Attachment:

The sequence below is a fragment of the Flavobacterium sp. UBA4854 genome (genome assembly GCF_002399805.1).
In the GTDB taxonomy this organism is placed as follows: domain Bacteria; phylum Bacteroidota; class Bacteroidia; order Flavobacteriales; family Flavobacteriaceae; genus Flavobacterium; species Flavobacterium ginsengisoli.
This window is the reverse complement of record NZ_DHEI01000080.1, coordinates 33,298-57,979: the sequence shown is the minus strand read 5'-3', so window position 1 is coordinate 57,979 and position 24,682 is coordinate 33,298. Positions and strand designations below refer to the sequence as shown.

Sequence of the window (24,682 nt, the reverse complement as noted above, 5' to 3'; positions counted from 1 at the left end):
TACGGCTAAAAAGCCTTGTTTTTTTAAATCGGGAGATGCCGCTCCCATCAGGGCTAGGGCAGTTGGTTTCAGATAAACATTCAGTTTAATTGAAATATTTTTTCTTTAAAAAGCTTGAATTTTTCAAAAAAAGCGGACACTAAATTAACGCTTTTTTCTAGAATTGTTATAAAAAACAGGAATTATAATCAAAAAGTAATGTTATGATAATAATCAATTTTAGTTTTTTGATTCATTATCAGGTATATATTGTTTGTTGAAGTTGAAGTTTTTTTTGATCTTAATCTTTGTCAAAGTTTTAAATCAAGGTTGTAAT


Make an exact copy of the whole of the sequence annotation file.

The sequence below is a fragment of the Flavobacterium sp. UBA4854 genome (genome assembly GCF_002399805.1).
In the GTDB taxonomy this organism is placed as follows: domain Bacteria; phylum Bacteroidota; class Bacteroidia; order Flavobacteriales; family Flavobacteriaceae; genus Flavobacterium; species Flavobacterium ginsengisoli.
This window is the reverse complement of record NZ_DHEI01000080.1, coordinates 33,298-57,979: the sequence shown is the minus strand read 5'-3', so window position 1 is coordinate 57,979 and position 24,682 is coordinate 33,298. Positions and strand designations below refer to the sequence as shown.

Sequence of the window (24,682 nt, the reverse complement as noted above, 5' to 3'; positions counted from 1 at the left end):
TACGGCTAAAAAGCCTTGTTTTTTTAAATCGGGAGATGCCGCTCCCATCAGGGCTAGGGCAGTTGGTTTCAGATAAACATTCAGTTTAATTGAAATATTTTTTCTTTAAAAAGCTTGAATTTTTCAAAAAAAGCGGACACTAAATTAACGCTTTTTTCTAGAATTGTTATAAAAAACAGGAATTATAATCAAAAAGTAATGTTATGATAATAATCAATTTTAGTTTTTTGATTCATTATCAGGTATATATTGTTTGTTGAAGTTGAAGTTTTTTTTGATCTTAATCTTTGTCAAAGTTTTAAATCAAGGTTGTAAT